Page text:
From wheelchairs and walkers to orthopedic shoes and needles, Medicare buys tens of thousands of products every day for elderly Americans. And as the single largest buyer of medical products, you'd think it would at leastget a volume discount.
But it doesn't. In fact, Medicare doesn't even get the best price.
According to their own auditors, Medicare knowingly overpays for almost everything it buys. Examples include:
-- $7,215 to rent an oxygen concentrator, when the purchase price is $600.
-- $4,018 for a standard wheelchair, while the private sector pays $1,048.
-- $1,825 for a hospital bed, compared to an Internet price of $1,071.
-- $3,335 for a respiratory pump, versus an advertised price of $1,987.
-- $82 for a diabetic supply kit, instead of a $47 price on the Web.
Last year, the Health and Human Services Department tried to replace its archaic fixed-price fee schedule for 10 commonly purchased products with a competitive bidding program in 10 cities. The department said the program could save Medicare $125 million in a single year, or $1 billion if adopted nationwide. But Congress stepped in to stop it.
"There were products that we had as much as 75 percent savings. The average was 29 percent," said Mike Leavitt, the former HHS secretary who oversaw the program.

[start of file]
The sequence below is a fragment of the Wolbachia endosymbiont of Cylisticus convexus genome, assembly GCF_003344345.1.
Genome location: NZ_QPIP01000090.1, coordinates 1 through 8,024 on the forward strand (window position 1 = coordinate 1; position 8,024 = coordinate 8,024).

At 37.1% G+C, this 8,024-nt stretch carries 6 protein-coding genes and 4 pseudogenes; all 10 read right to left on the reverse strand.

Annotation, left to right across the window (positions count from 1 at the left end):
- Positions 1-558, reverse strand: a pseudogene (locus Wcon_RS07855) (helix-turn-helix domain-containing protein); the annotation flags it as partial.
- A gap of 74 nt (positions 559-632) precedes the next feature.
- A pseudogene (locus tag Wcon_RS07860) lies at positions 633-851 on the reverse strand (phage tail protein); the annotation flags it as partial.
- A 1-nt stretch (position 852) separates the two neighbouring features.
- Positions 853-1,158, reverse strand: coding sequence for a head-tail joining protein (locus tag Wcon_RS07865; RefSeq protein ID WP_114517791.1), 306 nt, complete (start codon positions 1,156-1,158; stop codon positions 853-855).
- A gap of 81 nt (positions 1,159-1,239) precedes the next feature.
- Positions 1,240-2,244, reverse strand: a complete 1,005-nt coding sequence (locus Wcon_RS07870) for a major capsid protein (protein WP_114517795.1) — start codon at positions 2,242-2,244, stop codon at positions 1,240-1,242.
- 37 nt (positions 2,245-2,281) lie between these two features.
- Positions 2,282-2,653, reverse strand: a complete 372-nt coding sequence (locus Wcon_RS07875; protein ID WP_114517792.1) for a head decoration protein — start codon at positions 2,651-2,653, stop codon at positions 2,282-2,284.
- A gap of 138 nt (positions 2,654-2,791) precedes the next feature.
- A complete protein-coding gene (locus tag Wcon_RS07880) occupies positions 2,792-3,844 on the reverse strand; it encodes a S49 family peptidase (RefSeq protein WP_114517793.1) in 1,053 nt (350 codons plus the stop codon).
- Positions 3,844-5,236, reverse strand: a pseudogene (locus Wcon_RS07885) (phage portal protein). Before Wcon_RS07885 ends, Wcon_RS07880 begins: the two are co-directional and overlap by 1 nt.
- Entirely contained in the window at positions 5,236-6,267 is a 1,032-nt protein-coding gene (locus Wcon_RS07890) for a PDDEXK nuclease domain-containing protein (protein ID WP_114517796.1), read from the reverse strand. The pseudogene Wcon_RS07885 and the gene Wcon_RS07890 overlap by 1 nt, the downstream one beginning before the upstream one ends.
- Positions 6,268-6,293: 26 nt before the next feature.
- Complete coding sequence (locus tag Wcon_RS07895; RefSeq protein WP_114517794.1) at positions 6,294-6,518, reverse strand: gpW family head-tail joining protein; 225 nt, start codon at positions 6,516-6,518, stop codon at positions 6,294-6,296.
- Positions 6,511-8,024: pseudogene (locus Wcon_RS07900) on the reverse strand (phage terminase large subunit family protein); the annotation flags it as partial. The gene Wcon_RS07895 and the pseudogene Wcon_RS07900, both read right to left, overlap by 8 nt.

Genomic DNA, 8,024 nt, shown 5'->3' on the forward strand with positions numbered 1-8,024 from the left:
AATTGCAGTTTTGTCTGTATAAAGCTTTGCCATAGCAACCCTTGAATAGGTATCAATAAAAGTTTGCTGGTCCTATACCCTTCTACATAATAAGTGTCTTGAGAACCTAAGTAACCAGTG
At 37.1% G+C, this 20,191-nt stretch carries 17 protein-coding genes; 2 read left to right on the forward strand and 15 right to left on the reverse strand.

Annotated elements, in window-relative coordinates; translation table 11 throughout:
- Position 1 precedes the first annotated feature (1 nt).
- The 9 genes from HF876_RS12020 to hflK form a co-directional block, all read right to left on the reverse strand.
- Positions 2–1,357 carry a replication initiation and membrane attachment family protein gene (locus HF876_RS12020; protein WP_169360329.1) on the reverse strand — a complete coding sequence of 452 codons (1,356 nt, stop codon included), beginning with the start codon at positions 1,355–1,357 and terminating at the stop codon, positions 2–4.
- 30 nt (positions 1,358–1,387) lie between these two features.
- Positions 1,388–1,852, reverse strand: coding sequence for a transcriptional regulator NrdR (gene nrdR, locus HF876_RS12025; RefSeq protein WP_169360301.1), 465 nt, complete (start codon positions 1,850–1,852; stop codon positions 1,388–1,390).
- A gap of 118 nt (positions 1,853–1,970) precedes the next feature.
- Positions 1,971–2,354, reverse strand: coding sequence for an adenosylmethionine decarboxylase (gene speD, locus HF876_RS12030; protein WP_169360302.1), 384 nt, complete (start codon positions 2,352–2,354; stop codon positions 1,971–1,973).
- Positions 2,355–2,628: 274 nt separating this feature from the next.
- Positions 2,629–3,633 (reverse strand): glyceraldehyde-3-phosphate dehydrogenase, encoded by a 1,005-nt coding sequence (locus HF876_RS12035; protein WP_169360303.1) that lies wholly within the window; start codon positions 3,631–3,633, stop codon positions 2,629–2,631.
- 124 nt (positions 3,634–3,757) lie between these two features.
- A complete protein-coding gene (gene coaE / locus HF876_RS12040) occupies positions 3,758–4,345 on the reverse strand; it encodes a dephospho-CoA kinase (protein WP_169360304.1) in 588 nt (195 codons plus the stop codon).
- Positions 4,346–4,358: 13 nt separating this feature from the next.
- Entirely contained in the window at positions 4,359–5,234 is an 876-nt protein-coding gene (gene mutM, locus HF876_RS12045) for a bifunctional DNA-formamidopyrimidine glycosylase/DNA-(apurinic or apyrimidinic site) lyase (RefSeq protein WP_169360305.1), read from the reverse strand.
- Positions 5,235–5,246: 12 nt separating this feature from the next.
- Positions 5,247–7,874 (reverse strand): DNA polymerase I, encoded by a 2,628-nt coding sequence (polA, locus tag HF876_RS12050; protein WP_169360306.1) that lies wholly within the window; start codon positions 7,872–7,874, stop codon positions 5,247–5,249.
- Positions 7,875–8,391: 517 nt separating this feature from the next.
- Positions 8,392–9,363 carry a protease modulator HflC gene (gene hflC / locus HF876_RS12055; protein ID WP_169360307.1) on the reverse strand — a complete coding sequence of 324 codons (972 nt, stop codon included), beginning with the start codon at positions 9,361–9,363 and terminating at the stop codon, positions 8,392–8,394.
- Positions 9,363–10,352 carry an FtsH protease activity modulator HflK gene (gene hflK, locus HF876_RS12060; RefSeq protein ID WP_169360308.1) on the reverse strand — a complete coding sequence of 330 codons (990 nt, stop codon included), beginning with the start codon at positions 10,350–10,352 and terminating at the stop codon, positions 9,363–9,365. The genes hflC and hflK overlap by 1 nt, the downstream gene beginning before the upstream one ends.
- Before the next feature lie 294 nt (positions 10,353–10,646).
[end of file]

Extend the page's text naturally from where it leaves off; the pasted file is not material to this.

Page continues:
"It would have saved billions if we could've actually implemented it, but Congress deferred it. In Washington speak, that means we put it off forever," he said.
Leavitt blames Congressmen Pete Stark (D-Calif.) and Dave Camp (R-Mich.) for introducing legislation that terminated the contracts and postponed the program for 18 months. Leavitt says the congressional intervention helps explain why many are suspicious of claims that Washington can cut enough waste to actually pay for health care reform, as President Obama told a joint session of Congress last month.
"Reducing the waste and inefficiency in Medicare and Medicaid will pay for most of this plan," Leavitt said.
"The problem here is one man's waste is another man's living, and whenever there is an effort put forward to actually make an efficiency, someone goes on the offensive and hires lobbyists and does what they can to constrain Congress from doing it," Leavitt said.
According to the Center for Responsive Politics, the health care industry is currently spending $2 million a day lobbying Congress. Leavitt's pilot program died after small business suppliers claimed it would have put them out of business. Eventually, industry agreed to help pay the cost of terminated contracts that Medicare had already negotiated.
Industry officials argued the new system would unfairly disqualify some suppliers, and others with little experience would get the business, causing a decline in quality and service.